This spring, InfinityQS released our newest product—Enact—but that doesn’t mean we’ve been neglecting ProFicient. We continually work to respond to your changing needs. This year, our customers have been asking some terrific questions.

• How can we best analyze product and process performance?
• How can we select and group data to answer our questions?
• How can we get information from equipment that’s sending only limited data?

### Use a Box-and-Whisker Plot to Display Pp/Ppk Values

Imagine your company has two manufacturing sites. Site 1 has five lines; site 2 has five lines. Both sites manufacture multiple products, each with multiple features that must be measured. Your company has limited resources and your job today is to figure out which site needs the most assistance. How do you do that?

One response we often hear is, “Calculate the Pp and Ppk for each site.” Although it is possible to calculate these values with the right data normalization, does this make sense? When you really look at the calculation you will find that condensing everything to a single number isn’t very prescriptive. Things like capability are most applicable to a specific product on a specific process for a specific feature. How can you use capability numbers to compare two sites without losing the power of those individual results?

ProFicient 5.3 provides a new tool for comparing process capability. Take a look at the example below – it shows you a box and whisker plot of Ppk values. The power of this is that each part/process/feature combination is analyzed and its Ppk value is plotted. This allows you to see the average Ppk value for the site as well as how spread out the values are.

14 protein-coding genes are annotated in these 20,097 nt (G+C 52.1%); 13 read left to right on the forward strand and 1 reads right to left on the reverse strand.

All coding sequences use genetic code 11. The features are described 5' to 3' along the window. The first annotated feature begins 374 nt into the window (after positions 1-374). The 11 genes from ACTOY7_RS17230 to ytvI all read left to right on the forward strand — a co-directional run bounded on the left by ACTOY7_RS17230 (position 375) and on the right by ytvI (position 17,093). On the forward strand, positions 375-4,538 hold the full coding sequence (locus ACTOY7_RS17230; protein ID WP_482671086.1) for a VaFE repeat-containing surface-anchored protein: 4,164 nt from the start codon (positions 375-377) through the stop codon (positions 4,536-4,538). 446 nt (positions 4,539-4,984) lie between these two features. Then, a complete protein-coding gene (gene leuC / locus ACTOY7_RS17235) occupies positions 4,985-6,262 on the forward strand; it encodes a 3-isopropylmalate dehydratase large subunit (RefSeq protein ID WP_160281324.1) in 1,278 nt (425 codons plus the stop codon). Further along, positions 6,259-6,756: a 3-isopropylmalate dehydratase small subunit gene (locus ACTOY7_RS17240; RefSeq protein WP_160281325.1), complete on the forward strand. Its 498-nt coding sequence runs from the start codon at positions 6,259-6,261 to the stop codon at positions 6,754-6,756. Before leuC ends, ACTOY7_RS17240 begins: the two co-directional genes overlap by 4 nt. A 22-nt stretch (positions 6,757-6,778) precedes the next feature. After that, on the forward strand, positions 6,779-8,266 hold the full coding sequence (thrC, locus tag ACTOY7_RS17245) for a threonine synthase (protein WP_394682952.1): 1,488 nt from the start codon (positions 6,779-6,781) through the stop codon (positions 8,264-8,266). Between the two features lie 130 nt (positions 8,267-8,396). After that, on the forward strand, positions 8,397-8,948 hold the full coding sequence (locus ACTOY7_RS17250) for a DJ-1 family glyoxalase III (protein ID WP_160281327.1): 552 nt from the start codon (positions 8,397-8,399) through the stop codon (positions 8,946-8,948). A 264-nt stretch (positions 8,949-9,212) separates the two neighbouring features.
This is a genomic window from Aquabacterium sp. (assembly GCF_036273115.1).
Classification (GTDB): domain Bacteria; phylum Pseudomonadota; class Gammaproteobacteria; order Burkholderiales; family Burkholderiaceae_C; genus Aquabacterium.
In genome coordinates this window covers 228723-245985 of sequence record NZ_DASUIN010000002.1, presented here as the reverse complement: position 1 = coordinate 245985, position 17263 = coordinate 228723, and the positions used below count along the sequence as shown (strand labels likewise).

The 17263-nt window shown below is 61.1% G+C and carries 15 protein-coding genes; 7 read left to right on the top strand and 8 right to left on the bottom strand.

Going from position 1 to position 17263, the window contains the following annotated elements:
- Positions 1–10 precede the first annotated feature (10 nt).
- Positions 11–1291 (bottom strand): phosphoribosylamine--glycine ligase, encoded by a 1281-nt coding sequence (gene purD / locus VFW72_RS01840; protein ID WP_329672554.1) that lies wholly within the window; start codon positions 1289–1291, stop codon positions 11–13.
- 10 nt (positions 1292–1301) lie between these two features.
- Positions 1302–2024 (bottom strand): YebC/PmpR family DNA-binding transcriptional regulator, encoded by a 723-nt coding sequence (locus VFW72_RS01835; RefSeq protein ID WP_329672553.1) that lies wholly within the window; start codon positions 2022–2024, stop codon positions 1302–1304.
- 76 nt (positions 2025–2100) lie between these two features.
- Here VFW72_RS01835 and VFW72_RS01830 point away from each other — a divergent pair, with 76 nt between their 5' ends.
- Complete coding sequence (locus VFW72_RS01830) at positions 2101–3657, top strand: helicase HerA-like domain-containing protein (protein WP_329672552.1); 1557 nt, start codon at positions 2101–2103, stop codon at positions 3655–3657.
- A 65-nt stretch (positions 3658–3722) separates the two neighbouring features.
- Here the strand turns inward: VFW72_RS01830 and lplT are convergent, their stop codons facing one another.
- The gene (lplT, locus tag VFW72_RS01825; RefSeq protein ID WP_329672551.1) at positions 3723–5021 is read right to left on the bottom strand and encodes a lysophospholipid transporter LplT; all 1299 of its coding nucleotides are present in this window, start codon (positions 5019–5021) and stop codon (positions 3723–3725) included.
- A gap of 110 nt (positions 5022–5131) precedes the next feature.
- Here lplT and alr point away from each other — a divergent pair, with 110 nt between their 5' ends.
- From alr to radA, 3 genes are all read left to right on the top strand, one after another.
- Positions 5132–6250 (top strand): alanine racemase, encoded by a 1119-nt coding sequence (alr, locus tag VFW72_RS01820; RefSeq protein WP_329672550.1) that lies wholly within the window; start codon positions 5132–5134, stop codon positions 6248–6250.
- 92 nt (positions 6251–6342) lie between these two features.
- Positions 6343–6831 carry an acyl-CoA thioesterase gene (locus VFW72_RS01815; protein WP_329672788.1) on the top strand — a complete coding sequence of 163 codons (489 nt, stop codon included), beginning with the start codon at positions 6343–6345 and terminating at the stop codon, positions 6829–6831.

Further, you can drill into this data and see the Ppk values for each process, product, or feature, which is much more powerful than trying to obtain a single number for a site.

If this was your company, which site would you say needs the most help? What lessons can be learned? I’d want to know how Line 2 and Line 3 in Phoenix are exceeding my target Ppk of 1.33 so I could replicate that success across all of my production lines!

The ability to display data from different lines in one box and whisker plot makes your job today dramatically easier—and helps you take action faster to make positive improvements.

### Assign Descriptors to Parts, Processes, and Tests

Descriptors are a powerful tool for selecting and grouping data within a given data set. I think it’s safe to say that all manufacturers have certain criteria they want to use to select and group data. For instance, many manufacturers want to be able to filter information to see only tests that meet the criterion “Critical to Quality” (CTQ). ProFicient provides descriptors for this very purpose and makes it easy to use them.

I think it’s also safe to say that the criteria these manufacturers are using today will likely change in the future! What is deemed CTQ today will likely change as you add new products, have to meet changing regulations, respond to quality issues, and so forth.

This is where there used to be a catch. If you wanted to select or group data using the CTQ descriptor, that descriptor had to be associated with the collected data at the time of data collection. You couldn’t associate CTQ—or any descriptor—after the data had been collected.

Frustrating.

In ProFicient 5.3 we’ve solved that problem. Now, you’ll see a new Descriptor tab in your part, process, and test screens.